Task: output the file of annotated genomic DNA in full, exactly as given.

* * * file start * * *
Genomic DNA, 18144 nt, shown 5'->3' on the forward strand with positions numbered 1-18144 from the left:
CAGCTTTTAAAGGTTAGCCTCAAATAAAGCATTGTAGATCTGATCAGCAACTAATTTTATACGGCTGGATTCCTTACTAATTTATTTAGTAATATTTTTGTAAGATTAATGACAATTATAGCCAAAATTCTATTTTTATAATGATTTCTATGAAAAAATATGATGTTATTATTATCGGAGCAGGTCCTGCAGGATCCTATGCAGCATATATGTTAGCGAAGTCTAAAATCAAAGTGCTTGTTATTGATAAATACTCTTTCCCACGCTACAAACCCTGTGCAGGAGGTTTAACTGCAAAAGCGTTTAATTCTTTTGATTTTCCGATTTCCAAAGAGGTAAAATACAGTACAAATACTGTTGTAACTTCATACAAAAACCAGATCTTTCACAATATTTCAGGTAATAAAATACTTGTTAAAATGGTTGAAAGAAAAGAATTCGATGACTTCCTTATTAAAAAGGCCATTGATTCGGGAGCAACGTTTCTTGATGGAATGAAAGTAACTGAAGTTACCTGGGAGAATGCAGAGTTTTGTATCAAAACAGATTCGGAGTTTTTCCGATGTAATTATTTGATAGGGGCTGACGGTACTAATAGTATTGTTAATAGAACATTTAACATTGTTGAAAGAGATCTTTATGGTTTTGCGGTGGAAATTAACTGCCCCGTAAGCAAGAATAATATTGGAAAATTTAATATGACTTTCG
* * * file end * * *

Genomic DNA, 18144 nt, shown 5'->3' on the forward strand with positions numbered 1-18144 from the left:
CAGCTTTTAAAGGTTAGCCTCAAATAAAGCATTGTAGATCTGATCAGCAACTAATTTTATACGGCTGGATTCCTTACTAATTTATTTAGTAATATTTTTGTAAGATTAATGACAATTATAGCCAAAATTCTATTTTTATAATGATTTCTATGAAAAAATATGATGTTATTATTATCGGAGCAGGTCCTGCAGGATCCTATGCAGCATATATGTTAGCGAAGTCTAAAATCAAAGTGCTTGTTATTGATAAATACTCTTTCCCACGCTACAAACCCTGTGCAGGAGGTTTAACTGCAAAAGCGTTTAATTCTTTTGATTTTCCGATTTCCAAAGAGGTAAAATACAGTACAAATACTGTTGTAACTTCATACAAAAACCAGATCTTTCACAATATTTCAGGTAATAAAATACTTGTTAAAATGGTTGAAAGAAAAGAATTCGATGACTTCCTTATTAAAAAGGCCATTGATTCGGGAGCAACGTTTCTTGATGGAATGAAAGTAACTGAAGTTACCTGGGAGAATGCAGAGTTTTGTATCAAAACAGATTCGGAGTTTTTCCGATGTAATTATTTGATAGGGGCTGACGGTACTAATAGTATTGTTAATAGAACATTTAACATTGTTGAAAGAGATCTTTATGGTTTTGCGGTGGAAATTAACTGCCCCGTAAGCAAGAATAATATTGGAAAATTTAATATGACTTTCG